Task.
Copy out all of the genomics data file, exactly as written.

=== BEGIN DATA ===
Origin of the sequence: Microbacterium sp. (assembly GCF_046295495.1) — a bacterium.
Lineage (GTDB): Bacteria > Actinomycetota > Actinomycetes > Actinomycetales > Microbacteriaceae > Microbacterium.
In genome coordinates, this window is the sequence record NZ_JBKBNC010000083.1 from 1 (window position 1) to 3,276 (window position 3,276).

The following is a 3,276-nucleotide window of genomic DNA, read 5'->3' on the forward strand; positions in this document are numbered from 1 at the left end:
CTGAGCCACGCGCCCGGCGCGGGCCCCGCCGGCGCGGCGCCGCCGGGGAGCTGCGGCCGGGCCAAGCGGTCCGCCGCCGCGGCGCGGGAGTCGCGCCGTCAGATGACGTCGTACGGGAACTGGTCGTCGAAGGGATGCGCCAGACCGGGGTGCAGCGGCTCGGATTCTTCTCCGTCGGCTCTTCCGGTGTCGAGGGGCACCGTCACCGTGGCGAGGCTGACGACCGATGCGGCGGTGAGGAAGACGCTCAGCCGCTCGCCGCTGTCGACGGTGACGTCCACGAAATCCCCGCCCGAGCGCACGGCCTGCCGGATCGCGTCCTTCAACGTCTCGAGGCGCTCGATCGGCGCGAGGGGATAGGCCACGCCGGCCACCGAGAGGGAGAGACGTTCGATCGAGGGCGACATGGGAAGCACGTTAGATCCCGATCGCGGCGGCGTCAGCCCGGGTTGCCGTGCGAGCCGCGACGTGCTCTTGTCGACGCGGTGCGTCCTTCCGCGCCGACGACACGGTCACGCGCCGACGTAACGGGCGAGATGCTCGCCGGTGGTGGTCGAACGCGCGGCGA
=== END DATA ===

Origin of the sequence: Microbacterium sp. (assembly GCF_046295495.1) — a bacterium.
Lineage (GTDB): Bacteria > Actinomycetota > Actinomycetes > Actinomycetales > Microbacteriaceae > Microbacterium.
In genome coordinates, this window is the sequence record NZ_JBKBNC010000083.1 from 1 (window position 1) to 3,276 (window position 3,276).

The following is a 3,276-nucleotide window of genomic DNA, read 5'->3' on the forward strand; positions in this document are numbered from 1 at the left end:
CTGAGCCACGCGCCCGGCGCGGGCCCCGCCGGCGCGGCGCCGCCGGGGAGCTGCGGCCGGGCCAAGCGGTCCGCCGCCGCGGCGCGGGAGTCGCGCCGTCAGATGACGTCGTACGGGAACTGGTCGTCGAAGGGATGCGCCAGACCGGGGTGCAGCGGCTCGGATTCTTCTCCGTCGGCTCTTCCGGTGTCGAGGGGCACCGTCACCGTGGCGAGGCTGACGACCGATGCGGCGGTGAGGAAGACGCTCAGCCGCTCGCCGCTGTCGACGGTGACGTCCACGAAATCCCCGCCCGAGCGCACGGCCTGCCGGATCGCGTCCTTCAACGTCTCGAGGCGCTCGATCGGCGCGAGGGGATAGGCCACGCCGGCCACCGAGAGGGAGAGACGTTCGATCGAGGGCGACATGGGAAGCACGTTAGATCCCGATCGCGGCGGCGTCAGCCCGGGTTGCCGTGCGAGCCGCGACGTGCTCTTGTCGACGCGGTGCGTCCTTCCGCGCCGACGACACGGTCACGCGCCGACGTAACGGGCGAGATGCTCGCCGGTGGTGGTCGAACGCGCGGCGA